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See how close kid comes to being run over by minibus and lorry

What does the meaning "to being" in sentence above?

3 Answers 3

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See how close kid comes to being run over by minibus and lorry .

Means :

See how the kid is about to be run over by minibus and lorry .

Anyway , "close to" or "about to be" : Indicates something that will happen very soon; indicates that something is imminent.

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    "See how close kid about to be run over by minibus and lorry" isn't even English! Furthermore, "to being" is not idiomatic in and of itself, since "to" in that sentence is the complement of "close" and thus more correctly belongs to "close to."
    – CocoPop
    Commented Jul 25, 2014 at 13:58
  • Yes , you're right about that . But he asked about the meaning . doesn't matter . keep voting down ^^ Commented Jul 25, 2014 at 14:08
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    I understand that you were attempting to explain the concept, however on a site for learning English, all the English used has to be exemplary for the sake of the learners. Perhaps if you would edit your sample sentence: "See how the kid is about to be..." and remove "to being" and leave "about to be," everything else is in order.
    – CocoPop
    Commented Jul 25, 2014 at 14:19
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"to" in this sentence belongs to "close" since this is the complement used with it to describe proximity:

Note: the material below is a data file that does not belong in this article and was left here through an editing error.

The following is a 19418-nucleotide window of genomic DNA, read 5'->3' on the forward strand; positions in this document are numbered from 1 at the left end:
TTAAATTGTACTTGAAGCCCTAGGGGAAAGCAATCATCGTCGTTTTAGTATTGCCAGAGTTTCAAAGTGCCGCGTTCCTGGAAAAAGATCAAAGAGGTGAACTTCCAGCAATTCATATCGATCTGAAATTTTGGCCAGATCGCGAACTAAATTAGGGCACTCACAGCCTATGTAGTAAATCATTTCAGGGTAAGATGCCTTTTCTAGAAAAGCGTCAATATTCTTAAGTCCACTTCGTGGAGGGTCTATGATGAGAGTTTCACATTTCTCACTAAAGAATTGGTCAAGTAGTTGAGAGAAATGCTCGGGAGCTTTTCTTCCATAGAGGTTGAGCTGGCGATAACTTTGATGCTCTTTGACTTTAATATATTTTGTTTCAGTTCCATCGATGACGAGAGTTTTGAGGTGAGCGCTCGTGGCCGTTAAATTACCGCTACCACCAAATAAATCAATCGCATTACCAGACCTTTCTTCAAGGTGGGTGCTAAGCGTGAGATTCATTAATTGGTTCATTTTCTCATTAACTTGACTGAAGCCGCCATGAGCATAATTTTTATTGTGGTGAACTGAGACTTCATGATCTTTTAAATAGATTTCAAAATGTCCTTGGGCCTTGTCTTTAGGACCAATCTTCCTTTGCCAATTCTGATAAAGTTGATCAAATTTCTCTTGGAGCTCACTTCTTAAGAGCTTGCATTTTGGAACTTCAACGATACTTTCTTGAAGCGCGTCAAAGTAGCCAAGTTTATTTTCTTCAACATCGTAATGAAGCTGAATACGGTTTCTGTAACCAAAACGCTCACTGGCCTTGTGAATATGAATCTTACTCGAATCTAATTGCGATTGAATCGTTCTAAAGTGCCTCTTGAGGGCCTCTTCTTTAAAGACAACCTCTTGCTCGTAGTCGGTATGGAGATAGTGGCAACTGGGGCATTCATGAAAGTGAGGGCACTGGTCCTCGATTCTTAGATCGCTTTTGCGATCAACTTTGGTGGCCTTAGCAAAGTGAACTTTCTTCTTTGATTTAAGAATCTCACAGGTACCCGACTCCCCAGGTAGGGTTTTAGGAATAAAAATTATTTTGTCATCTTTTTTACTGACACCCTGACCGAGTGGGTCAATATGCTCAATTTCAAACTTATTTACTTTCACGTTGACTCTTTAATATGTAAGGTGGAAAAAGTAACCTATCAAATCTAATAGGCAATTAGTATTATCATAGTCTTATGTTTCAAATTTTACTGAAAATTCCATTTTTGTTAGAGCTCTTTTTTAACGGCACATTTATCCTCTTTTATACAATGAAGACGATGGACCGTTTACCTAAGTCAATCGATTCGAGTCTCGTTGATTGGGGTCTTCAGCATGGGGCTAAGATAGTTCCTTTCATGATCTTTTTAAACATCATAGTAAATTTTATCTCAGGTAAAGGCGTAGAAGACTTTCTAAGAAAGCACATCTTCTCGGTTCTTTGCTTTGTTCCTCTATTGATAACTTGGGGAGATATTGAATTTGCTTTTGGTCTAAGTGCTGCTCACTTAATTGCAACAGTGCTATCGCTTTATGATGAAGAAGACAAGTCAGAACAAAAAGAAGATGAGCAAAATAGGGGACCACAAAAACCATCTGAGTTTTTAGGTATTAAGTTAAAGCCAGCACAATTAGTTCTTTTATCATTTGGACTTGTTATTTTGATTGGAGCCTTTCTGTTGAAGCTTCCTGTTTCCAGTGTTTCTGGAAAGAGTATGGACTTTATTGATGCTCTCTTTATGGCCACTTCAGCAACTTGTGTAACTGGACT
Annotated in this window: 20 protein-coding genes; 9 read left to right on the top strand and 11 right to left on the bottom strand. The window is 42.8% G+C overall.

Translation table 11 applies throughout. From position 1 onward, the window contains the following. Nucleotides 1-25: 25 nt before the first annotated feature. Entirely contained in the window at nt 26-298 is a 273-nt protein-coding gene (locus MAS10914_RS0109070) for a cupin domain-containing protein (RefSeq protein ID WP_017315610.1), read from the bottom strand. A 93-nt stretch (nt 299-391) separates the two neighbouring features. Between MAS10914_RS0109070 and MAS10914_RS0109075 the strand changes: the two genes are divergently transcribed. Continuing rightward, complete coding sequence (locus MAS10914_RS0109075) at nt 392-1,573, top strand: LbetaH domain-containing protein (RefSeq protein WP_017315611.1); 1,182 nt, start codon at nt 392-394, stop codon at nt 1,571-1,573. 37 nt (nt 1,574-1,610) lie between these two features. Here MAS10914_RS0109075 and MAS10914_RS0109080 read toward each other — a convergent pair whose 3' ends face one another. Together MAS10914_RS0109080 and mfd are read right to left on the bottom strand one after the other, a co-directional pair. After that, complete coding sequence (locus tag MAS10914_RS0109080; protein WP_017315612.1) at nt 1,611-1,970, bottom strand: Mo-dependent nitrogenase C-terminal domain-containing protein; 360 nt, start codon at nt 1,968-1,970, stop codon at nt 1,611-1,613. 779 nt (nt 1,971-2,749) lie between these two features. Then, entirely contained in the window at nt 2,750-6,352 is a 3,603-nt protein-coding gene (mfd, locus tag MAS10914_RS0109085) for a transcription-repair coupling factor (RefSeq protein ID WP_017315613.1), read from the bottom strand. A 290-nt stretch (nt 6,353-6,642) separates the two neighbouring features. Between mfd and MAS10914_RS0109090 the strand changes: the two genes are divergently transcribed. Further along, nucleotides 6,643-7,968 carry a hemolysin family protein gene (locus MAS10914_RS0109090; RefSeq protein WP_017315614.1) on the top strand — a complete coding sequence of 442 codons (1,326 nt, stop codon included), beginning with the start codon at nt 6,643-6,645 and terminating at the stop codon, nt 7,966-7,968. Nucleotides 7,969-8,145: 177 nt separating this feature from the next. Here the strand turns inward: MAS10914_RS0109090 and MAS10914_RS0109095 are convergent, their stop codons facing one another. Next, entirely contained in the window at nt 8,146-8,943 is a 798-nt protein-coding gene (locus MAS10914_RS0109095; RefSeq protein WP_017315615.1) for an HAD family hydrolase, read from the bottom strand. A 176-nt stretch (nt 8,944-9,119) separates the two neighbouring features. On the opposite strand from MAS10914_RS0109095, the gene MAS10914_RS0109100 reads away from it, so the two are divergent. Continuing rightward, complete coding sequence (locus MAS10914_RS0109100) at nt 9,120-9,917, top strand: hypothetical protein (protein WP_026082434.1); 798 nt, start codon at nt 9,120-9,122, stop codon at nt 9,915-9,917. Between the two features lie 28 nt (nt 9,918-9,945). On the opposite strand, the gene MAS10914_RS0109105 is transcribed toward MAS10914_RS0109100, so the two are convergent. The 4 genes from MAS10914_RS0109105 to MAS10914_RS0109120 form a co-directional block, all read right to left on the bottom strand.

Our house is close to the post office.

In your sentence, the word order is a bit "free," however it's the same principle:

See how close to being run over by a minibus and lorry the kid comes.

Here we have all the same components, but in a different word order to show you the more familiar position of "to" in relation to "close."

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The expression in question is "to come close to [gerund]." The gerund occurs with an "-ing" ending, making it look a lot like a participle, which is likely the confusion here, as participles don't directly follow the preposition "to." Gerunds are verbs functioning as a noun. Unfortunately, they look exactly like participles and that can be confusing.

For an example, I could say example a):

a) I came close |to the beach|, but I didn't go onto the sand.

In a), "the beach" is a noun and occurs after "to" as a part of the prepositional phrase.

In the example you site, the verb phrase "to be run over by a minibus and lorry," occurring as a gerundive (drops the infinitive "to" and becomes "being run over..."), functions as a noun and as a part of the prepositional phrase starting with "to." But, this is something of an idiomatic expression. It's meaning isn't one of location, as with "the beach," and as marked by the preposition "to." By semantic extension, the meaning of "to come close to [gerund]," means that it ALMOST happened. It didn't happen, but it almost did. As with a), I was ALMOST at the beach, but not quite. In your example, I was almost hit by a vehicle, but not quite.

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